And I put some constraints on it. Because it’s an iPhone app, I said, I want like some weird hacky iPhone app, like I want it to be like a beautiful, can’t spell beautiful iOS app. Okay. And I want to it beautifully display a list of people. I want to be able to search. And I want to be able to have just up on a name. And I want to be able to see some basic information. And I want to be able to see those one assessment we use called color code that I think is really super valuable. We could do a whole talk on that, that would actually be a pretty interesting talk. This whole thing called color code, I wanna be able to see somebody’s color code. So within like, a matter of weeks, it wasn’t like a super long time, I had this bit of stuff on my iPhone and I am telling you one of the most valuable things, right?
I use on any given day, I use it by five times a day, because I’m constantly doing one on ones with people and talking to people and we’re making decisions about staffing. And you know, why maybe somebody struggling here and not struggling there, we’re not getting the performance we want or behavior we want or something like that. I use this thing five times a day, every single day. And it was delivered in something like four weeks. Okay, in his spare time, right? Super, super valuable. Not nearly the vision that I anticipate having in this product a year from now. But what it does today, it does beautifully. And it does it with incredibly high quality. And it’s super, super valuable. Right? And that’s the kind of thing I’m talking about. Right?
So if I had this delivery capacity on my team in my organization that could be, you know, dedicated team, dedicated technology, really clear backlog, the ability to produce a working tested software, every sprint like whatever. But I was sitting here as the product owner going, ” You know what, Donald, this is never… I don’t wanna release anything until we can get everything.” Then I don’t get anything actually early and I don’t get any value from it. So the tension on that dimension potential mentioned kind of run the tension in that dimension is that the product people have to orchestrate and sequence the backlog in such a way that everything is like getting to like an MVP or incrementing the MVP.
Okay, so you create the conditions for delivery. And then you have to teach the business, how to exploit those conditions. So that you can actually get the return. I imagine you guys see this quite a bit. It’s like what starts to happen sometimes and this is really the core of the elevate agile conversation that we’re starting to have we’ve really learned a lot trying to talk about this over the last year is that there’s a lot of people out there that have built these really sophisticated agile delivery models. But the reality is that the business doesn’t really know how to exploit it, to get things in market early.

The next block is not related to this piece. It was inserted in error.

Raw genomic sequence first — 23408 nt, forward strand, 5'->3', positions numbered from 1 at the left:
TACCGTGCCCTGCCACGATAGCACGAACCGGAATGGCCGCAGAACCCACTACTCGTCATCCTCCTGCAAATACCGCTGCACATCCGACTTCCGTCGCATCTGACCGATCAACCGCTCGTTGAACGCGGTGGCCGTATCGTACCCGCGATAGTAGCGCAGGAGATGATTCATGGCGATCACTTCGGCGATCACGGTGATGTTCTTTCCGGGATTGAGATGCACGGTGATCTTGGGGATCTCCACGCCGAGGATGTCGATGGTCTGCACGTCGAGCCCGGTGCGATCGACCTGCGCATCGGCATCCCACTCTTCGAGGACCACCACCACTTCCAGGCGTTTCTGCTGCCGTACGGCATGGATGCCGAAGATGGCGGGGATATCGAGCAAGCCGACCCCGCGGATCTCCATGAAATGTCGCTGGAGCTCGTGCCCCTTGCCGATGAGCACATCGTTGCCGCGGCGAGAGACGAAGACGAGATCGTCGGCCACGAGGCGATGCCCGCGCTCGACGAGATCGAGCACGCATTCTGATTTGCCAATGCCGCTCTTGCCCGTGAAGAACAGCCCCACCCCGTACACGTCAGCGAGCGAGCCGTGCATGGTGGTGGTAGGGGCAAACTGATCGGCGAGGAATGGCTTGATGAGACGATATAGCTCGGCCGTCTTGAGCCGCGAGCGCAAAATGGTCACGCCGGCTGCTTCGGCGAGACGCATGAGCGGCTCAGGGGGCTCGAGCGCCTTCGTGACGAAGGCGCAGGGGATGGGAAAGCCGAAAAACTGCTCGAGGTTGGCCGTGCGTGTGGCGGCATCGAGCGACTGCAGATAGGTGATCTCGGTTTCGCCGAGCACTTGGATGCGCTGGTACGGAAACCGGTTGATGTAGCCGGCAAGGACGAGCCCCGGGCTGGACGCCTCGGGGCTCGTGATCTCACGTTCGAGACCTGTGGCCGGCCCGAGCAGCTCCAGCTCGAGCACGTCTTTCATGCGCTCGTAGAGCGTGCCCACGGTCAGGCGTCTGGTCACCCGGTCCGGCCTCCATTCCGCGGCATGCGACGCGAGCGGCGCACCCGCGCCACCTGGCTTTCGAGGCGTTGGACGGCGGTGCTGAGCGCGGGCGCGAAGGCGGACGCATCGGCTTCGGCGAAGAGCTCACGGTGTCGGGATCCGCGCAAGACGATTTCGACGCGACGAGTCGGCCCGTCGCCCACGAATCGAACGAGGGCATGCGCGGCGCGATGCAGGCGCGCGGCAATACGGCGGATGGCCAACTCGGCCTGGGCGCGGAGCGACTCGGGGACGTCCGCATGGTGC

So while we can do agile, because we’re still kind of dealing with project based funding models, we’re still dealing with large batches, annual cycles, right? All these different things. Nobody’s thinking through, how do I decompose this work and put it in front of customers as fast as we possibly can. Then this really great agile delivery capability that we built goes really underutilized. So the promise of agile as a team level, or even an enterprise class delivery model doesn’t really realize the promise until the business understands how to exploit it. Okay. And so that example that I just gave you guys is like really simple, right? This is single team, it’s really actually non-revenue generating piece of technology, right? Very little pressure on that team to perform it any kind of RAID. I’m the product owner, I’m the guy that’s funding it, right? Really super simple. But because of that relationship between me and my expectations, and delivery capability built, it’s working really well. And every single time there’s a release every couple days now. I get something new to play with. That is that is like really cool.
Other examples in market that I imagine being like this, when I talk to kids at university, I talk about Snapchat a lot, because that’s obviously one of the latest and greatest, if anybody, social platforms, or maybe that’s even getting old news, I guess, TikTok, or whatever’s new. But I remember when Snapchat hit the scene, it was effectively just kind of like private video messaging that like just deleted a message, like right away. As I recall, I was not an early adopter of Snapchat, because at the time, as a parent, right, everybody’s like, “Oh, no Snapchat, right? That’s how kids are sending inappropriate pictures to each other right? So where nobody gets busted, right?” And when my first adult friend ever landed on Snapchat, I was like teasing her that she was Snapchatting her kids and how weird that was. But apparently, by that time, Snapchat has actually evolved into how to add a more mature user base.